Where to start

If you don't want everybody to know about it, don't put it online. I know that sounds obvious, but it never ceases to amaze me how many people think they can detail their night-time athletics, narcissistic excesses and alcoholic binges on Facebook and then be surprised, and embarrassed, when it’s read back to them.

And please don't try to hide behind privacy settings. They don't work. In any case we are talking about building an online presence, not building an online privacy wall. If you want to keep something private keep it offline. If you want to build an online presence then open up your privacy settings.

So what social media do you need to be on? Let's first look at the mainstream, obvious channels.


Facebook can be fun. It's great for keeping in touch with old friends, distant relations and former work colleagues. There is a business network side to Facebook now called BranchOut. For that to work properly people will need to be able to see your basic profile details to know who you are and where you have worked. That also means you must make sure your Facebook profile is updated regularly.

You might also want to consider creating a Facebook page about yourself or a particular aspect of your business. But only do so if you are prepared to update it regularly, probably daily, certainly weekly.

Facebook is an important social medium even if you predominantly use it for social activities. Potential work colleagues like to know what you're up to outside work. Most employers now look at potential workers' Facebook activity. It's fine to be chatty and sociable; it's not fine to be drunk and disorderly.


Twitter is a place for 140-character soundbites, a place to seek information, comment and to learn. Some people have more than one Twitter account so they can keep their work and social accounts separate. However, there have been too many errors where people have used the wrong account to make a highly personalised, abusive comment and been caught out.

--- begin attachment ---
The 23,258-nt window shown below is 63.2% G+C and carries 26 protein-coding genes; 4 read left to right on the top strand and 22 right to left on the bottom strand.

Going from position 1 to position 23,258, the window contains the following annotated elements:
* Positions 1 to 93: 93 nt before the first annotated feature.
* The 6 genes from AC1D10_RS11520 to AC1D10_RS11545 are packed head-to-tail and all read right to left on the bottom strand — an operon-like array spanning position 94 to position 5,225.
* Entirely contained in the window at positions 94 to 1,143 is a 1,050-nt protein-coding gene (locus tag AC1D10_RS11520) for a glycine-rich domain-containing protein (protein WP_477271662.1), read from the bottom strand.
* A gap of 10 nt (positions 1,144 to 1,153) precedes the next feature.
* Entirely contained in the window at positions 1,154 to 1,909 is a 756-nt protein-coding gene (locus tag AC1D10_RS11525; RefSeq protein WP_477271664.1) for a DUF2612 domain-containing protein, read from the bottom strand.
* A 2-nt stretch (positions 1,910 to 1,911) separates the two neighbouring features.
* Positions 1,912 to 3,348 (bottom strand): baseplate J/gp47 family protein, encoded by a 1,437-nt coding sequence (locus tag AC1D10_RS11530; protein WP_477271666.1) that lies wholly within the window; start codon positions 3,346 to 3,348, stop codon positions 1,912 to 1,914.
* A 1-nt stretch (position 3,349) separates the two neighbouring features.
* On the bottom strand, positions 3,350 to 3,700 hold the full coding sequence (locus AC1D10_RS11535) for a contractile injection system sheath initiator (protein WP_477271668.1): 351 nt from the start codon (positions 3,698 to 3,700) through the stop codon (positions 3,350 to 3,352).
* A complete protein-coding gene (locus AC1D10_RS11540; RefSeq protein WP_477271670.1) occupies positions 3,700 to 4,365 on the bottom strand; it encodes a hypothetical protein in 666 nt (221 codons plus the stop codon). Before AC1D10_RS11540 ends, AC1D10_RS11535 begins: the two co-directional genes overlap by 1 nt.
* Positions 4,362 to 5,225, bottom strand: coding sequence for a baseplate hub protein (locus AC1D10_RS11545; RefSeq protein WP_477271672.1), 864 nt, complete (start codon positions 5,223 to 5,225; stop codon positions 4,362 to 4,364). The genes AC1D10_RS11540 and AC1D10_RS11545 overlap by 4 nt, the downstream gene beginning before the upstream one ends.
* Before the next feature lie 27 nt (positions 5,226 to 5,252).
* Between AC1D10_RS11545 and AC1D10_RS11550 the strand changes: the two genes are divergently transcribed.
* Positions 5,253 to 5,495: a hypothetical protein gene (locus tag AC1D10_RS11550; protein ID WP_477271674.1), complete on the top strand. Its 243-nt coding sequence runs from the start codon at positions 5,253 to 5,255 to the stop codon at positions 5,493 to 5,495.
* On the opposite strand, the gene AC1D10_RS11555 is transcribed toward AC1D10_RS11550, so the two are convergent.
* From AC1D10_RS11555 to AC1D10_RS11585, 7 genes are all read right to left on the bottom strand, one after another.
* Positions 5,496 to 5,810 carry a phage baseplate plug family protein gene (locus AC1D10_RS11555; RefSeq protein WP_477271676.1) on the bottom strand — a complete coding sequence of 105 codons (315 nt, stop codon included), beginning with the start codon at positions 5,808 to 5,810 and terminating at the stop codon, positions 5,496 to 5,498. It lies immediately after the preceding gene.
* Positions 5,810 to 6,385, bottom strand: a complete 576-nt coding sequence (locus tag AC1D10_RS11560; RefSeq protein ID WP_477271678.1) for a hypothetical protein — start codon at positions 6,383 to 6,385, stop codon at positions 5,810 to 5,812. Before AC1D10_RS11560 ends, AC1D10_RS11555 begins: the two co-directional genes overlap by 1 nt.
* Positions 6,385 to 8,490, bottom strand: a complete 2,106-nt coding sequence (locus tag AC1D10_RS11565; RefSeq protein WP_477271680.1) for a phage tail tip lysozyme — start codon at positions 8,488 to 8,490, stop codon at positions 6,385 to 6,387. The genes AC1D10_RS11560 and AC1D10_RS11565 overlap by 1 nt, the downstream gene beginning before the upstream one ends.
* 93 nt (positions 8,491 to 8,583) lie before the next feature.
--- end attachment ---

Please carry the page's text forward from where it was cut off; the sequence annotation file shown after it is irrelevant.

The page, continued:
Generally, Twitter users are keen to hear your work-related tweets and to know a little bit about your personal life and views. A healthy balance works well. So follow other people in your field, important potential clients and useful sources of work-related information, but also follow your favourite celebrities, sportspeople and friends.

Tweet about what you are doing. Let people know what you're doing workwise but don't be boring and only tweet about work. And comment on other people’s tweets, reply to conversations and retweet salient tweets from others.

You never know when one of your tweets will be picked up or you will spot a gem of information in someone else's tweet that could lead to work.


LinkedIn is the professional social network. This really is the place to make sure your profile contains current examples of your work, details of your recent activities and links to relevant websites.

It is worth spending a little time each week or so looking at your connections and seeking out relevant and useful connections to people with whom you have worked in the past. And when you send them a request to connect, don't just leave the basic text in the box; write something personal about when you worked with them.

It is also worth joining relevant groups on LinkedIn or even setting up your own – a reunion group from a former employer, for example, or an event you attended with a number of other LinkedIn members.


YouTube is a place for videos but it is much more than that. If you don't already know, learn how to make a YouTube video. Anyone can put video on YouTube – so why not do it.

Basic video editing software is installed on most computers these days and bog standard cameras that fit on belts or in handbags can take good-quality video. Android and iPhone smartphones have the ability to take YouTube video and upload them to your account instantly.

You can then link your individual YouTube videos to Facebook, Twitter and LinkedIn, as well as embedding the videos in your blog or website.

There is also a comment function on YouTube. Use it. Comment on relevant videos and encourage people to comment on yours. Remember: YouTube is now owned by Google so having a video presence will boost your online ranking.

It’s a start

Get these right, and update your Google profile to include them all, and you will start to build a web presence at zero cost.

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